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Printing a piece of media is far from the last step in a printed project for your client. Depending on dry time, there’s an almost immediate jump to stacking, routing, cutting, trimming, and laminating.

And in today’s one-stop business environment, the majority of print shops are offering these services in house. According to the , 92 percent of companies report they provide post-print/finishing services. Of those who do, they are most likely to utilize lamination, grommeting, mounting, and installation.

In the Q1 survey’s report of the graphics and sign community specifically, the top finishing/post-production services offered by PSPs include lamination (86.6 percent) and grommeting (81.3 percent). Eighty percent of those surveyed currently have lamination/mounting equipment in house; 11.5 percent planned to buy more this year. And 70 percent have cutting, trimming, routing, and die-cutting equipment, while 13.8 percent planned to purchase more this year – both increases from 2015.

Even a white paper compiled by ISA, InfoTrends, and MCT Technologies, “,” stresses the importance of print shops devoting the same resources to their postpress capabilities as they do to the rest of their workflow, saying “Finishing is not an option, but a must for digital printing to march forward.” The report goes as far as saying, “Without continuous, significant increases in cutting capacity, material versatility, speed, and material handling automation, continued investments in faster and wider printers may prove fruitless, eventually eroding growth and profits,” emphasizing that innovations in substrates and print speeds will not solve printers’ workflow challenges unless they invest equally in finishing.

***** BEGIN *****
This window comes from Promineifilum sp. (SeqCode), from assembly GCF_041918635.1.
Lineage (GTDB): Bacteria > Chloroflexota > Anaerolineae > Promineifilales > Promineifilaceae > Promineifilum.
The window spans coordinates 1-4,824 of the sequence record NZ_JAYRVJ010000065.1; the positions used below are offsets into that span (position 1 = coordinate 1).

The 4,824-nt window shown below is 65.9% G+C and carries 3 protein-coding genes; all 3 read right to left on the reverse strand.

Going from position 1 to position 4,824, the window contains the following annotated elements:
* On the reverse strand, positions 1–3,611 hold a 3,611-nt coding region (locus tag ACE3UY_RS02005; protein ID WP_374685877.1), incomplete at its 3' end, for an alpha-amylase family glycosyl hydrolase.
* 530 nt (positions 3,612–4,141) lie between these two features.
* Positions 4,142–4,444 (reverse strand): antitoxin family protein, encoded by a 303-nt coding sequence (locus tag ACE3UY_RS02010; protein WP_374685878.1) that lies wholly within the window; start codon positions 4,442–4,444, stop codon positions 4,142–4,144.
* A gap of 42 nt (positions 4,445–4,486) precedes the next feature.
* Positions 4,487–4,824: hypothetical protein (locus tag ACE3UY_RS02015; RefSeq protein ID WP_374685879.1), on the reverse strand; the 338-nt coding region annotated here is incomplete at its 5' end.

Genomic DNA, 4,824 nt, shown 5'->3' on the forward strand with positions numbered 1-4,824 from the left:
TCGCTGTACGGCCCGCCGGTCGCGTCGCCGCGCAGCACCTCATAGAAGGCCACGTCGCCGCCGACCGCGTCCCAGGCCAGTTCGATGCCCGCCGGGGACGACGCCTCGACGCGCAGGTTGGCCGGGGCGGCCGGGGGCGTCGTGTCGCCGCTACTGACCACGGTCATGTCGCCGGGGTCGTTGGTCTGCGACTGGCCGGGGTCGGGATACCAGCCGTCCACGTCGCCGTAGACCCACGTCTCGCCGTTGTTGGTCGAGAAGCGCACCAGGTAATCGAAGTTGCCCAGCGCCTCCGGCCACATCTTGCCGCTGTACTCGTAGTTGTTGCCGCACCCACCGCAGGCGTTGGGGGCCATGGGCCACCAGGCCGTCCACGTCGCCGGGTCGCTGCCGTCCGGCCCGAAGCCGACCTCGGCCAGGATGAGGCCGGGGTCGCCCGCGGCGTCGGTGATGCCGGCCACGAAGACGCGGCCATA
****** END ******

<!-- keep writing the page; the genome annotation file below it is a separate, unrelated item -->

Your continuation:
So, with the necessity of in-house finishing, what equipment does your shop currently utilize on a day-to-day basis? Is postpress work your bottleneck? Are you finding automation is your go-to for saving time and laser cutting is a better fit for your media-cutting needs? Here, two print shops reflect on what works best for their digital finishing projects.

Breaking the Bottleneck
There’s always one bottleneck in a print shop, and with increasingly faster print speeds and a myriad of different types of printable media, this tends to fall in the finishing department.


“We are seeing more and more of our customers wanting retail advertising that has more dimension to it,” says Kevin Ortiz, partner, Laurel Graphics. “We’ve added more digital finishing equipment to try and keep up with our printing capabilities, also working with outside finishing vendors that have equipment that complements what we do, i.e., die cutting, embossing, etc.” Laurel Graphics offers guillotine cutting, laminating, routing, mounting, back slitting, and scoring in-house with two guillotine cutters, two digital cutting and routing tables, two laminators, and a slitting machine, for materials such as PVC, Ultraboard, Foamboard, corrugated cardboard, acrylic, wood, and styrene products.

David Leavey, VP, Creative Printing agrees. “The first thing we look at is ‘How are we going to plan the finishing?’ In today’s world, the printing is the easiest part of the process. Quantity and complexity of die cut also play a huge role,” he says. “For example, say you have a back panel project and the order is for 100 panels. Each panel is 48 x 70 inches and has 3000 holes in it. If we ran this on our digital cutter it would take 40 minutes a sheet, for a total of roughly 67 hours of work. Last year, we put in a flatbed die cutter that is 54 x 78 inches and now we can do that same job in one hour.”